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What is Inward?

Updated on September 24, 2013
Samuel Shoemaker
Samuel Shoemaker | Source

I write this hub in response to a fellow hubber who once asked me what I meant by the introverted elements that make us who we are, that power “within” each individual, that unconscious “knowing” from which we derive all that we value and believe. And I do so because, to me, it is in this current political climate that we are experiencing a catastrophic loss of what we know to be true in ourselves as a people and as a country. We have surrendered our inward selves to a collective ideal or ideas of what is “good” or what is “true.” But we cannot be true individuals - or "free" - if we lose our freedom to think as individuals, and we cannot truly retain our freedoms if we lose our individuality. In fact, each is dependent on the other.

The hubber who asked me this question was also, ironically, involving himself in "psychological" mind games with me. I will not go into specifics here, but as I got to read more of the comments to his hubs and see how others were treated, I knew that I was not alone in the manner I was treated, which was to say the least, a relief. It was truly a relief to know I was not singled out for the abuse, I mean. But I wish to answer his question anyway. There is so much to be said on this topic, but I'll give it a shot.

“To Thine Own Self Be True” is a phrase used to describe the healing of one's inward life; but this phrase, if we are to be true to its meaning, is truly only found where it is allowed, that for Americans in particular is found in the “freedoms” our Constitution provides us as individuals. So, when we lose “individual “freedoms,” we do also lose our individual souls, and whether you’re an atheist or a believer, you know what I am talking about.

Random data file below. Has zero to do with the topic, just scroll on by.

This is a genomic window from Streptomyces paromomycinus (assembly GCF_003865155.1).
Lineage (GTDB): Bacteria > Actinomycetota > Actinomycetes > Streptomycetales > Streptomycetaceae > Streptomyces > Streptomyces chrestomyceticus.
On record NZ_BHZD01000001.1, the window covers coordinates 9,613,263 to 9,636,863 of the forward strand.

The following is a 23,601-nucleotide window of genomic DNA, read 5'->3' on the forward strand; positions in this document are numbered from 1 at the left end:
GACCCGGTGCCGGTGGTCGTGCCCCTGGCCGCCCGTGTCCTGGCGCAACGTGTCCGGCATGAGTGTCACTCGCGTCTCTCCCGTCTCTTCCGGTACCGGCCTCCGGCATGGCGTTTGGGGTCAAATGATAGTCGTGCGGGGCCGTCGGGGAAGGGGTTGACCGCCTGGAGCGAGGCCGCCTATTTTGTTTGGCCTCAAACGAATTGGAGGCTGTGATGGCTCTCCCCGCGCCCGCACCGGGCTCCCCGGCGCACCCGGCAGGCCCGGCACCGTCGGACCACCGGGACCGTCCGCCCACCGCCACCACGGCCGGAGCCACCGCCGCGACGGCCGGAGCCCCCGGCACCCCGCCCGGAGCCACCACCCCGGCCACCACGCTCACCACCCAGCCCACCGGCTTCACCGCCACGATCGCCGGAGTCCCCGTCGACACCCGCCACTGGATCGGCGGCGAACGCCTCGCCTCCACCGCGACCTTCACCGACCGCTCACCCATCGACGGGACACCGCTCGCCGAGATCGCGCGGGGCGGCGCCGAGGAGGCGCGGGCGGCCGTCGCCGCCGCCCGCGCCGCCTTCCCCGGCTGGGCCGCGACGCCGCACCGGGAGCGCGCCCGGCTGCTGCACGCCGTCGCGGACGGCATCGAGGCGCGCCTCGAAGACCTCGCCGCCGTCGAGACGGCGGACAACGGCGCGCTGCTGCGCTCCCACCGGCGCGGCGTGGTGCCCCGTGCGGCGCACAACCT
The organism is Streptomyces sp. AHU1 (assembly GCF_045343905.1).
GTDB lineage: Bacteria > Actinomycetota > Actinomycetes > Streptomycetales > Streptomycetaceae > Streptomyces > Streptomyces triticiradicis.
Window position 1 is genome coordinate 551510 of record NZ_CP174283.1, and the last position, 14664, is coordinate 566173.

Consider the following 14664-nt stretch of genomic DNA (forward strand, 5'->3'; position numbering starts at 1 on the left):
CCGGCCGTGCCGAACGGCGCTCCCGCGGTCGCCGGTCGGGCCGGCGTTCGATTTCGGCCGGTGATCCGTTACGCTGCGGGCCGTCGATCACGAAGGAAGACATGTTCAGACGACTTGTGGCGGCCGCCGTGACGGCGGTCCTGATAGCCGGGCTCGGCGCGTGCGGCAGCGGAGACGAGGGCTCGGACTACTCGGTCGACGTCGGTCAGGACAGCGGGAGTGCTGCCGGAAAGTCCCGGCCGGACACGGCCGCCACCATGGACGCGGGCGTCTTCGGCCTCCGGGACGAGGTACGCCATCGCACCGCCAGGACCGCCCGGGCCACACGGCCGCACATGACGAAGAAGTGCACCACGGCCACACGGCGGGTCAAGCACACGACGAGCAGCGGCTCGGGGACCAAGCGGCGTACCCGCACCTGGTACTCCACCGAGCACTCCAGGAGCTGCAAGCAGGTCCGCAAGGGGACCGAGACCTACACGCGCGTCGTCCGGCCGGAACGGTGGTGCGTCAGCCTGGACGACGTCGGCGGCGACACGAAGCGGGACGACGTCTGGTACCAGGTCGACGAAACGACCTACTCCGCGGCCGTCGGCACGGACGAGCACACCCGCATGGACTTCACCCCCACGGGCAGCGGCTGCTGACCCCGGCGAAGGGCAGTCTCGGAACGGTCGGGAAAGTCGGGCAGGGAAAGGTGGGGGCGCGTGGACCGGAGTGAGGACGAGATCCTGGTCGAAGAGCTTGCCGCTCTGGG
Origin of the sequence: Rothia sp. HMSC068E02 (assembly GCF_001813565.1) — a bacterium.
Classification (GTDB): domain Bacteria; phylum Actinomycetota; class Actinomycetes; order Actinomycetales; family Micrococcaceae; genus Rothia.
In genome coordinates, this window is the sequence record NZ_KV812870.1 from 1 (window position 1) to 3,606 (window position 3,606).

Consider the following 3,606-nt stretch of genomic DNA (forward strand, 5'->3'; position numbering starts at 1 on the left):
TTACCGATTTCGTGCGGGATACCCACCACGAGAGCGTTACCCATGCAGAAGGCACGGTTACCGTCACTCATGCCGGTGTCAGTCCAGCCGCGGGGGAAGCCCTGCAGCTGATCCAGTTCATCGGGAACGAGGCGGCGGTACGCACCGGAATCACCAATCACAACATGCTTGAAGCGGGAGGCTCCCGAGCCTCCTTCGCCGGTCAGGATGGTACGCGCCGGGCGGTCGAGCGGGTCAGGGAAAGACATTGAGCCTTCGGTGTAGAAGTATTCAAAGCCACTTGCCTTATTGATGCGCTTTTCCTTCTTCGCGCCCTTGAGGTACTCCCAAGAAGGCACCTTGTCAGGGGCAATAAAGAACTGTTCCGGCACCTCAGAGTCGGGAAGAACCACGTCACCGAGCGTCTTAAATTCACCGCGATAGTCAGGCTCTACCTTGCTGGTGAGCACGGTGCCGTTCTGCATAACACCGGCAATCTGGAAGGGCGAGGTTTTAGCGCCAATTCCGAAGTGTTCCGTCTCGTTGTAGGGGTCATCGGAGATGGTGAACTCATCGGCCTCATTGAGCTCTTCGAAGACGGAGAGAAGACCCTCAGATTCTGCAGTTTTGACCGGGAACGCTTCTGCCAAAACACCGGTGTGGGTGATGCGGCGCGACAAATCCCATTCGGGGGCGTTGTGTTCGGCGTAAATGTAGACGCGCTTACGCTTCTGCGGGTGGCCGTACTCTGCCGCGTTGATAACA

For example, on the outside I am a woman. But more than I am a woman I am an individual. While the current philosophical trends seek to make an individual’s journey to individual happiness one of “extroverted” equality (as do all the "isms" of far left culture) as a view merely seen, it must also by necessity focus on “extroverted” elements of what is “feminine” or “masculine” to comport with its theory. That, in turn, in order to succeed, requires emphasis by an “extroverted” consensus that is focused only on the “extroverted” appearance and the outward characteristics of a person, which we may all agree on some superficial level is true to some degree at any given time in our lives but is also naive if we are told to seek it only in an “extroverted” way. For we know we are more than how others see us.

However, while this machination, if you will, brings greater focus on “inequality” for view by “outward” eyes (like a glossy photograph), it simultaneously crushes other intellectual and emotional elements that make up what we are, or what is “androgynous” in matters of personal dealings, love, relationships, communications. Consequently, relationships and personal inventory become tainted with a superficiality that falls within “group” characteristics that define it, when we all know by sheer life and living that persons are more than what they appear to be by any "group" definition.

Who has not seen the overtly feminine woman who, within, possesses a tower of strength usually characteristic of a man and which is only seen by those who took the time to know her? And, vice-versa: who has not seen the overt machismo exterior of a man overshadowed by his more feminine but subtle sensitivity?